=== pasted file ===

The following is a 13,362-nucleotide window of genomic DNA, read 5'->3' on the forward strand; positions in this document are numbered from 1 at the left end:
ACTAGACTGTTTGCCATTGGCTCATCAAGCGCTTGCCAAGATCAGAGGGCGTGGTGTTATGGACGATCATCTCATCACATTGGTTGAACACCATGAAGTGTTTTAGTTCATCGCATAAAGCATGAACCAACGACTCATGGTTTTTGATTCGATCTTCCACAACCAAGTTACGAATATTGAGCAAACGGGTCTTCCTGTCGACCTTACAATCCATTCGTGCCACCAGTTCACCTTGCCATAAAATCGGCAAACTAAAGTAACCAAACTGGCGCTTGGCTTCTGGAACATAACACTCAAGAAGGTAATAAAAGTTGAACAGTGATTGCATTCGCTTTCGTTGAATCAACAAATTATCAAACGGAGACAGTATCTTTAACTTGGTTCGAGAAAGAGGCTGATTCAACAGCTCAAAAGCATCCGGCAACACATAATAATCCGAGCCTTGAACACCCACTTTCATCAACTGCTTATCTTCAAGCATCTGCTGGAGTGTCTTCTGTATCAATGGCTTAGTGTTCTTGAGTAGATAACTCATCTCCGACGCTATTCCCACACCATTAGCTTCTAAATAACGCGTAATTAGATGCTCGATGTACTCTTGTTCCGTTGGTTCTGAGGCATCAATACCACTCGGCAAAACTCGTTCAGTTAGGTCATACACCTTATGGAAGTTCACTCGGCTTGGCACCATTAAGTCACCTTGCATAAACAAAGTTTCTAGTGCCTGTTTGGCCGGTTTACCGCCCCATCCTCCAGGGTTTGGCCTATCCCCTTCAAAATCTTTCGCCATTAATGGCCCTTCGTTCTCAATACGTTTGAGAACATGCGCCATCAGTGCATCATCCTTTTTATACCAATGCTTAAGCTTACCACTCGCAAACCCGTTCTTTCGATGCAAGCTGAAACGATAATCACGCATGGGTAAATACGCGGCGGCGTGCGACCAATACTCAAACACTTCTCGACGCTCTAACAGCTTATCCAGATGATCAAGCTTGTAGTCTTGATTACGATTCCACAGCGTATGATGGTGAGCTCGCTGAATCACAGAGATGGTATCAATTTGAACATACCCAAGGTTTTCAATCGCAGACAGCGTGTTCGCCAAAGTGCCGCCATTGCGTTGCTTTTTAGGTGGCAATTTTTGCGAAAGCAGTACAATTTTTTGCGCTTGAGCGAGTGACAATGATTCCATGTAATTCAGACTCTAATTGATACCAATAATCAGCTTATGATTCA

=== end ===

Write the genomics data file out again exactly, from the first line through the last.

The following is a 13,362-nucleotide window of genomic DNA, read 5'->3' on the forward strand; positions in this document are numbered from 1 at the left end:
ACTAGACTGTTTGCCATTGGCTCATCAAGCGCTTGCCAAGATCAGAGGGCGTGGTGTTATGGACGATCATCTCATCACATTGGTTGAACACCATGAAGTGTTTTAGTTCATCGCATAAAGCATGAACCAACGACTCATGGTTTTTGATTCGATCTTCCACAACCAAGTTACGAATATTGAGCAAACGGGTCTTCCTGTCGACCTTACAATCCATTCGTGCCACCAGTTCACCTTGCCATAAAATCGGCAAACTAAAGTAACCAAACTGGCGCTTGGCTTCTGGAACATAACACTCAAGAAGGTAATAAAAGTTGAACAGTGATTGCATTCGCTTTCGTTGAATCAACAAATTATCAAACGGAGACAGTATCTTTAACTTGGTTCGAGAAAGAGGCTGATTCAACAGCTCAAAAGCATCCGGCAACACATAATAATCCGAGCCTTGAACACCCACTTTCATCAACTGCTTATCTTCAAGCATCTGCTGGAGTGTCTTCTGTATCAATGGCTTAGTGTTCTTGAGTAGATAACTCATCTCCGACGCTATTCCCACACCATTAGCTTCTAAATAACGCGTAATTAGATGCTCGATGTACTCTTGTTCCGTTGGTTCTGAGGCATCAATACCACTCGGCAAAACTCGTTCAGTTAGGTCATACACCTTATGGAAGTTCACTCGGCTTGGCACCATTAAGTCACCTTGCATAAACAAAGTTTCTAGTGCCTGTTTGGCCGGTTTACCGCCCCATCCTCCAGGGTTTGGCCTATCCCCTTCAAAATCTTTCGCCATTAATGGCCCTTCGTTCTCAATACGTTTGAGAACATGCGCCATCAGTGCATCATCCTTTTTATACCAATGCTTAAGCTTACCACTCGCAAACCCGTTCTTTCGATGCAAGCTGAAACGATAATCACGCATGGGTAAATACGCGGCGGCGTGCGACCAATACTCAAACACTTCTCGACGCTCTAACAGCTTATCCAGATGATCAAGCTTGTAGTCTTGATTACGATTCCACAGCGTATGATGGTGAGCTCGCTGAATCACAGAGATGGTATCAATTTGAACATACCCAAGGTTTTCAATCGCAGACAGCGTGTTCGCCAAAGTGCCGCCATTGCGTTGCTTTTTAGGTGGCAATTTTTGCGAAAGCAGTACAATTTTTTGCGCTTGAGCGAGTGACAATGATTCCATGTAATTCAGACTCTAATTGATACCAATAATCAGCTTATGATTCA